According to Torres, Scarlet Sky investments appeared to have been a shelf company when it first submitted its expression of interest to take part in a tender to market and sell diamonds for the joint venture.

Upon investigating the directors for the company, they found that one was Kubentheran Moodley, linked to Gupta family business associate Salim Essa. Moodley's name has come up various times at the commission, particularly in assisting another Gupta-linked firm, Trillian, Torres pointed out.

Moodley had also requested a court to interdict the Zondo Commission from accessing documentation and personal items belonging to him, such as jewellery and cash, Torres recalled. The Gobodo investigation also picked up that Moodley had been an adviser to former Mineral Resources Minister Mosebenzi Zwane, as has also been widely reported.

Torres said that Scarlet Sky was 60% owned by a firm Moodley represented, while 40% was owned by another of its directors, Daniel Nathan.

Flawed process 

Scarlet Sky's appointment, in 2014, was agreed to and signed off by the former CEO of the joint venture, Mervyn Carstens, even though the procurement process was flawed, Torres said.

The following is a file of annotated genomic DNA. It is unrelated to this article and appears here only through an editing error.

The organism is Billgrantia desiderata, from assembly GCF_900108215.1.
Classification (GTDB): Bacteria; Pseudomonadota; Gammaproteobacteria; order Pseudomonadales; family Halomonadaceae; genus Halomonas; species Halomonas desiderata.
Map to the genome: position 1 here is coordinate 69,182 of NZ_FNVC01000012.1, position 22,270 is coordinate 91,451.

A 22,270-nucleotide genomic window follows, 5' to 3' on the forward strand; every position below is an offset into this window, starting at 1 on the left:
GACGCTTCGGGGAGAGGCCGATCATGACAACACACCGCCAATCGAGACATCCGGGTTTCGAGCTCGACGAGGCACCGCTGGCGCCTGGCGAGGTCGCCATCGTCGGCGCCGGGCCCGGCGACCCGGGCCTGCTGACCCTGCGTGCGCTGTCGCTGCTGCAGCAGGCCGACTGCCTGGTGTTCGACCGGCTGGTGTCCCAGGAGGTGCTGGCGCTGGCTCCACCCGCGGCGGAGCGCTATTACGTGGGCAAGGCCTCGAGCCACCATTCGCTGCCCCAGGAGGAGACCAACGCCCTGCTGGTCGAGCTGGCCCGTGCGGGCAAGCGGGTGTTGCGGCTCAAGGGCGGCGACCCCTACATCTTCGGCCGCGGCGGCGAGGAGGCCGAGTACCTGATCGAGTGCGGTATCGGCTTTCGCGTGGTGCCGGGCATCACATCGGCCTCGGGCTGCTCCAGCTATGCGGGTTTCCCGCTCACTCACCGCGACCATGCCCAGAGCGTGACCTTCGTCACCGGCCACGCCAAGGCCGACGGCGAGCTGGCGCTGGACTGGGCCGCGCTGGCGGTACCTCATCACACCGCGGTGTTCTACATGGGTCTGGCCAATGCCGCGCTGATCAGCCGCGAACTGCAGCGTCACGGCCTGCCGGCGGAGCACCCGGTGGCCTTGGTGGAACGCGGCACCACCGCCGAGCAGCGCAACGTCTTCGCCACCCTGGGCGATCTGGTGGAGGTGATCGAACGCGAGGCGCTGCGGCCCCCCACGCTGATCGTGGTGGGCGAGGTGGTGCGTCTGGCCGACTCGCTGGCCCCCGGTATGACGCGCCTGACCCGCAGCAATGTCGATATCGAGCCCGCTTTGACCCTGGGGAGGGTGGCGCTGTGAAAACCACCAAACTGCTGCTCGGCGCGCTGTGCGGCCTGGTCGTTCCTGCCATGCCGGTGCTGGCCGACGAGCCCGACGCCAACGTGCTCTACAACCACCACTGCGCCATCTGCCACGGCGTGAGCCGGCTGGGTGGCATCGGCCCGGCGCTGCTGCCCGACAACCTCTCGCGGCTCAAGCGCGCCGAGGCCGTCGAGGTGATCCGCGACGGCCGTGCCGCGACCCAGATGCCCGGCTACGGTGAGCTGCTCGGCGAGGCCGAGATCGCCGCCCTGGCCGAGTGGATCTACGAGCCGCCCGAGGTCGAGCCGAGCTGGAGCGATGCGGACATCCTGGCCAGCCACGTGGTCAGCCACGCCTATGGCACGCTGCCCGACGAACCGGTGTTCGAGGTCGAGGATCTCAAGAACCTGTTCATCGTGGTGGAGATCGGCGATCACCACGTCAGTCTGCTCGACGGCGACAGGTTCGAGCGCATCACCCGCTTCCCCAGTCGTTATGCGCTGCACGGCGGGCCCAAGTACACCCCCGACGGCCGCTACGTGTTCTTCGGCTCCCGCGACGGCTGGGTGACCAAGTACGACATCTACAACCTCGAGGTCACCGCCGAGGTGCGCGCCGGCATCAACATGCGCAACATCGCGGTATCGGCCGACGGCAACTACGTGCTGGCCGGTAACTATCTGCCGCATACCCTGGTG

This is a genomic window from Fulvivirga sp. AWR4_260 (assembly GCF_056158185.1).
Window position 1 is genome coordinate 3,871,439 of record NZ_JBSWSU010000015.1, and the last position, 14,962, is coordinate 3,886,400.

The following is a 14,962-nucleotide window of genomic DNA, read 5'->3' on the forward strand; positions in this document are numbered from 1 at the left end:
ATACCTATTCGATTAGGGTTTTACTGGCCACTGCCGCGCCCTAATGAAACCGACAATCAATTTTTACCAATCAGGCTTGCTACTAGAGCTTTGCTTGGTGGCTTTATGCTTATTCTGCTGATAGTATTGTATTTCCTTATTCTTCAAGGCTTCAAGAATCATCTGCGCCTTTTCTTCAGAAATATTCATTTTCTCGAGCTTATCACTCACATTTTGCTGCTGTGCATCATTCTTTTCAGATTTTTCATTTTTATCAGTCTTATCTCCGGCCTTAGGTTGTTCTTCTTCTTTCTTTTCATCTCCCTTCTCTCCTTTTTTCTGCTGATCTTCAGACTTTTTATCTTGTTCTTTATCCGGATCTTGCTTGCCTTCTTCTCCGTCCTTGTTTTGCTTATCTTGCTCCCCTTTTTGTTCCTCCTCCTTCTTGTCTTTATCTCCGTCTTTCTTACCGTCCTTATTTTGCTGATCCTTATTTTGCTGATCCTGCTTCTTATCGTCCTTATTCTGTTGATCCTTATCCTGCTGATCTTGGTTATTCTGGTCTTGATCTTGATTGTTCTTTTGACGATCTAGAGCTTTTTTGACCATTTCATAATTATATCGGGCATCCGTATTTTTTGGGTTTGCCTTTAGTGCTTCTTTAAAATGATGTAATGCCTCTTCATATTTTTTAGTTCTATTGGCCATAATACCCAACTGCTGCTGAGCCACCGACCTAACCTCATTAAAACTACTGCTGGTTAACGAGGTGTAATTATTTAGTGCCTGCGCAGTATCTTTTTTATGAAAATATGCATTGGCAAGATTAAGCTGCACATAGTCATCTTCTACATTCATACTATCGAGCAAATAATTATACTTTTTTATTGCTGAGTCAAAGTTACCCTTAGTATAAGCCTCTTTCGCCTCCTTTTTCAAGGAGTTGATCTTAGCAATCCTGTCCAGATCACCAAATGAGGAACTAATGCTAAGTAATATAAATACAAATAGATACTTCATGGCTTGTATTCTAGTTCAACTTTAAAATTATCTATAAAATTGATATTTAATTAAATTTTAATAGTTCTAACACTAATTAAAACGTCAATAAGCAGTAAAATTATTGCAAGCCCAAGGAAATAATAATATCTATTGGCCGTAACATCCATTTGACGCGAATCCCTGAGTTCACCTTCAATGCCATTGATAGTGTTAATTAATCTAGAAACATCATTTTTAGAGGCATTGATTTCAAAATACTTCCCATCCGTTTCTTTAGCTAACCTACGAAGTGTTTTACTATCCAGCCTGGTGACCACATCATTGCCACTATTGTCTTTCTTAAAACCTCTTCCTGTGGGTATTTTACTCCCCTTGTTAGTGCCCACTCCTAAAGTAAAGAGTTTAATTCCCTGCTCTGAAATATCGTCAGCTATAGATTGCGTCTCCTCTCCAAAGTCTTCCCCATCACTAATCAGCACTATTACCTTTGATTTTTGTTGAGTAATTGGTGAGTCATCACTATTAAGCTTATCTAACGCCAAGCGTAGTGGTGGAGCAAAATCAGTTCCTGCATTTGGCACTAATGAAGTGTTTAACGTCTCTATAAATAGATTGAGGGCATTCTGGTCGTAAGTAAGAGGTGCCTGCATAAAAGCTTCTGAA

According to Torres, a review of the procurement process showed it was "manipulated to favour Scarlet Sky."

The company also did not have licence to sell rough diamonds. While an external company, Gamiro Advisory Services, who did the bid evaluations for the tender scored Scarlet Sky zero in this regard, the tender committee apparently ignored the fact that it had no licence.

When Zondo asked Torres whether Gobodo had confronted the tender committee for disregarding something which could be considered a "main requirement" in the tender process, Torres said that most of those on the tender committee are now former board members who could not be contacted.

Zondo found this to be a feeble excuse and pushed Torres to explain why they had not tracked the former board members down. Torres responded that the investigators had tight deadlines and time constraints. Zondo said that Gobodo should have requested more time from the department of public enterprises to investigate, as because not having a licence is a "crucial" aspect that should have seen Scarlet Sky disqualified from the ender process.